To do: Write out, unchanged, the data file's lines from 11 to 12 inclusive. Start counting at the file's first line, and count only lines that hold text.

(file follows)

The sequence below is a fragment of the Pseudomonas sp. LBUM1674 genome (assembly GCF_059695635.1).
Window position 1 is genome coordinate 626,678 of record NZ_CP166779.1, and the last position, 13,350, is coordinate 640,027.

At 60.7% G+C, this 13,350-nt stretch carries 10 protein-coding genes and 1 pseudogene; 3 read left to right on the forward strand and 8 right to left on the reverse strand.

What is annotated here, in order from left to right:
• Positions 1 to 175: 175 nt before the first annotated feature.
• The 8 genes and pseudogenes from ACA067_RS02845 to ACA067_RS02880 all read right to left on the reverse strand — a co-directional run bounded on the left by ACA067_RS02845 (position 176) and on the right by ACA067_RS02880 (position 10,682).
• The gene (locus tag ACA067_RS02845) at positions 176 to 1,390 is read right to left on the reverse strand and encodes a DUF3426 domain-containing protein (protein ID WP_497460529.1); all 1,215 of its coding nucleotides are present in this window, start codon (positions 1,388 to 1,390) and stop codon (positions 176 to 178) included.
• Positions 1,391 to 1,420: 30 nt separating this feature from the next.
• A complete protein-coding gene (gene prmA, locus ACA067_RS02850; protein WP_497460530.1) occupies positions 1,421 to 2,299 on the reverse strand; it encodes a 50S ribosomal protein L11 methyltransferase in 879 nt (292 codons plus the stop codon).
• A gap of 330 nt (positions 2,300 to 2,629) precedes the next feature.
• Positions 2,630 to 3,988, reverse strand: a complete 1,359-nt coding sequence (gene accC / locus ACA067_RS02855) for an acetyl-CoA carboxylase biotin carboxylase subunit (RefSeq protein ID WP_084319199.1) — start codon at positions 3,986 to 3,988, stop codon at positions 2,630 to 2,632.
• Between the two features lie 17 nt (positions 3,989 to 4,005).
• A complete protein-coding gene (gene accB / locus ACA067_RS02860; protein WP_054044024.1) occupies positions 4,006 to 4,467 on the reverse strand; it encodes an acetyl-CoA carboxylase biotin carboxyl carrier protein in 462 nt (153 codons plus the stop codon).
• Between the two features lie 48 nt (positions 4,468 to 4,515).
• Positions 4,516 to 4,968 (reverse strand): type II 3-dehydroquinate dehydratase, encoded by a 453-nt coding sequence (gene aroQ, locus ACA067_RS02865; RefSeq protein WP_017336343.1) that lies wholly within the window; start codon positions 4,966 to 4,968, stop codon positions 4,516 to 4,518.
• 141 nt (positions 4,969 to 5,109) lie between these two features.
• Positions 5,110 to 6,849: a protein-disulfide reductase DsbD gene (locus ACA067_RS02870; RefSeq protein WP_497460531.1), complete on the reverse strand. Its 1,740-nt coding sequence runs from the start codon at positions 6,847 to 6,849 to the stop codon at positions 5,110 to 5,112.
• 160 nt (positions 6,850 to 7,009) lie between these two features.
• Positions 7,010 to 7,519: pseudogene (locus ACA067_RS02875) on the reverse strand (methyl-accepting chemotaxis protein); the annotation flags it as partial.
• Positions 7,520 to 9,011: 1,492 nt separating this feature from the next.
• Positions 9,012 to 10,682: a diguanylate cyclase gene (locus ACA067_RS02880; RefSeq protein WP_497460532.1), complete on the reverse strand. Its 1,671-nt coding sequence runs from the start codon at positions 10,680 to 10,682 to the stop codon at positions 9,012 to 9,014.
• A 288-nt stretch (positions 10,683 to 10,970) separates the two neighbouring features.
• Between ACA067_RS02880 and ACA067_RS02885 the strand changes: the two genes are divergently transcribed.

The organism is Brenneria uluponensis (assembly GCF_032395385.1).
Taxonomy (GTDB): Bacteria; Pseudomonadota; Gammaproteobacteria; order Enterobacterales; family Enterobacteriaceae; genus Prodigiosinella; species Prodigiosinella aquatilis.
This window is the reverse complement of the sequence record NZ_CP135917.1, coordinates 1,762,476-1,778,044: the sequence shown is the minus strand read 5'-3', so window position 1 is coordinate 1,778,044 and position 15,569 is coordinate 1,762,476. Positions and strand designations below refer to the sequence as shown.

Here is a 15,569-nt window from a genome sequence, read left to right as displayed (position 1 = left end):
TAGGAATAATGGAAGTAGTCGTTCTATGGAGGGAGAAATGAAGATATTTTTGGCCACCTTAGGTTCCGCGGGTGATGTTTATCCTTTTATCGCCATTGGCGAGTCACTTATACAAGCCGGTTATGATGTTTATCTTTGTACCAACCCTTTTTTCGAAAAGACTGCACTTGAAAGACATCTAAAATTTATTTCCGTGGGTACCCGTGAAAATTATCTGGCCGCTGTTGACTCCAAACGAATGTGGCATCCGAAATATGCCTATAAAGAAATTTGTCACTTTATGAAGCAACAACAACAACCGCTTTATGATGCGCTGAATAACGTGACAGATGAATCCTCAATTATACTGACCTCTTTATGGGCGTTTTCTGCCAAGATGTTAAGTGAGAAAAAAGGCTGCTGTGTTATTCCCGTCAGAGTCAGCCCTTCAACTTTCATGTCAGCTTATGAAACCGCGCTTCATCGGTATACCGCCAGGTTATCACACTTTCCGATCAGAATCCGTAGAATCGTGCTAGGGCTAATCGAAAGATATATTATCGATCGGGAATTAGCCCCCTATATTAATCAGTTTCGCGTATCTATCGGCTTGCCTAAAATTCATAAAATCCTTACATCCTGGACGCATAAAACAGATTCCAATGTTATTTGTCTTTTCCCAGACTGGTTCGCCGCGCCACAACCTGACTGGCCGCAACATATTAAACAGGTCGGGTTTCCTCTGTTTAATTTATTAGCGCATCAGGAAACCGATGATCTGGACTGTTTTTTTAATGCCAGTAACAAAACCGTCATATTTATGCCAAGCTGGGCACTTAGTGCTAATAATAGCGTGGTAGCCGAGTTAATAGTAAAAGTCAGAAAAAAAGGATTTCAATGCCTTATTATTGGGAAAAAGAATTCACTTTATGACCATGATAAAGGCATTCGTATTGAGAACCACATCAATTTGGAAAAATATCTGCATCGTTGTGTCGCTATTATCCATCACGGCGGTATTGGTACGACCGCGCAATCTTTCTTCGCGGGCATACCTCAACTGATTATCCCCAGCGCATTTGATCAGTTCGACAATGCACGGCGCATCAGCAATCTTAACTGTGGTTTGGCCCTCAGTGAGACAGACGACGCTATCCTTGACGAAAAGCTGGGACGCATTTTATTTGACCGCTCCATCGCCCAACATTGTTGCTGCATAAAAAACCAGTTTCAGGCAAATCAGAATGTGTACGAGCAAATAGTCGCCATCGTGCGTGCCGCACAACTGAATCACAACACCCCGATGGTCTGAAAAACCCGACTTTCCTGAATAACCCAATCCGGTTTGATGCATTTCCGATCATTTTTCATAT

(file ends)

• Positions 2,630 to 3,988, reverse strand: a complete 1,359-nt coding sequence (gene accC / locus ACA067_RS02855) for an acetyl-CoA carboxylase biotin carboxylase subunit (RefSeq protein ID WP_084319199.1) — start codon at positions 3,986 to 3,988, stop codon at positions 2,630 to 2,632.
• Between the two features lie 17 nt (positions 3,989 to 4,005).